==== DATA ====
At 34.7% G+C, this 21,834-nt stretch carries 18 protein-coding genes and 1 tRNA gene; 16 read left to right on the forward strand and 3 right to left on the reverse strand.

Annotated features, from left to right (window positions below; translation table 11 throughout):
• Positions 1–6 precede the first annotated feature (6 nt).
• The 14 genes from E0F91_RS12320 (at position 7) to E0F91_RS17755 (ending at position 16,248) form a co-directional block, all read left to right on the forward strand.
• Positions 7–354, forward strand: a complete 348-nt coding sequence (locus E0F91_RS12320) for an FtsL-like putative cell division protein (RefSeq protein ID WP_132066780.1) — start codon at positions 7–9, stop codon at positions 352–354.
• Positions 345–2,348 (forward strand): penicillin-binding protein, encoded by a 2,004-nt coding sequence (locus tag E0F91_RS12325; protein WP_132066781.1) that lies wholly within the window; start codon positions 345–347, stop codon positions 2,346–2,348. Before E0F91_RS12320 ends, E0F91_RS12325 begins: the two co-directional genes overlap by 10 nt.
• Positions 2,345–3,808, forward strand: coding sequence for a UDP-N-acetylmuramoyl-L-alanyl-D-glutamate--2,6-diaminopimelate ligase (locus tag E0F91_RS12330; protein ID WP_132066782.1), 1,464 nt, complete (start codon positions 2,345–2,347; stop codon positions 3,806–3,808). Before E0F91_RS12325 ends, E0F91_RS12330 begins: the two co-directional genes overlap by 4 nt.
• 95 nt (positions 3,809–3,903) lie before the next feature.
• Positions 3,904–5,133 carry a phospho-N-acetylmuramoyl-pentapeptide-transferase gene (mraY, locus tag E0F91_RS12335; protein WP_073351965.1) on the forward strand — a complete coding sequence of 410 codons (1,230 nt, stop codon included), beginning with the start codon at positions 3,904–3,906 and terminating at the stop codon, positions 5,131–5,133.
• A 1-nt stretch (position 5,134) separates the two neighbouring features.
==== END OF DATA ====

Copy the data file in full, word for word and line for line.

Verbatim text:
At 34.7% G+C, this 21,834-nt stretch carries 18 protein-coding genes and 1 tRNA gene; 16 read left to right on the forward strand and 3 right to left on the reverse strand.

Annotated features, from left to right (window positions below; translation table 11 throughout):
• Positions 1–6 precede the first annotated feature (6 nt).
• The 14 genes from E0F91_RS12320 (at position 7) to E0F91_RS17755 (ending at position 16,248) form a co-directional block, all read left to right on the forward strand.
• Positions 7–354, forward strand: a complete 348-nt coding sequence (locus E0F91_RS12320) for an FtsL-like putative cell division protein (RefSeq protein ID WP_132066780.1) — start codon at positions 7–9, stop codon at positions 352–354.
• Positions 345–2,348 (forward strand): penicillin-binding protein, encoded by a 2,004-nt coding sequence (locus tag E0F91_RS12325; protein WP_132066781.1) that lies wholly within the window; start codon positions 345–347, stop codon positions 2,346–2,348. Before E0F91_RS12320 ends, E0F91_RS12325 begins: the two co-directional genes overlap by 10 nt.
• Positions 2,345–3,808, forward strand: coding sequence for a UDP-N-acetylmuramoyl-L-alanyl-D-glutamate--2,6-diaminopimelate ligase (locus tag E0F91_RS12330; protein ID WP_132066782.1), 1,464 nt, complete (start codon positions 2,345–2,347; stop codon positions 3,806–3,808). Before E0F91_RS12325 ends, E0F91_RS12330 begins: the two co-directional genes overlap by 4 nt.
• 95 nt (positions 3,809–3,903) lie before the next feature.
• Positions 3,904–5,133 carry a phospho-N-acetylmuramoyl-pentapeptide-transferase gene (mraY, locus tag E0F91_RS12335; protein WP_073351965.1) on the forward strand — a complete coding sequence of 410 codons (1,230 nt, stop codon included), beginning with the start codon at positions 3,904–3,906 and terminating at the stop codon, positions 5,131–5,133.
• A 1-nt stretch (position 5,134) separates the two neighbouring features.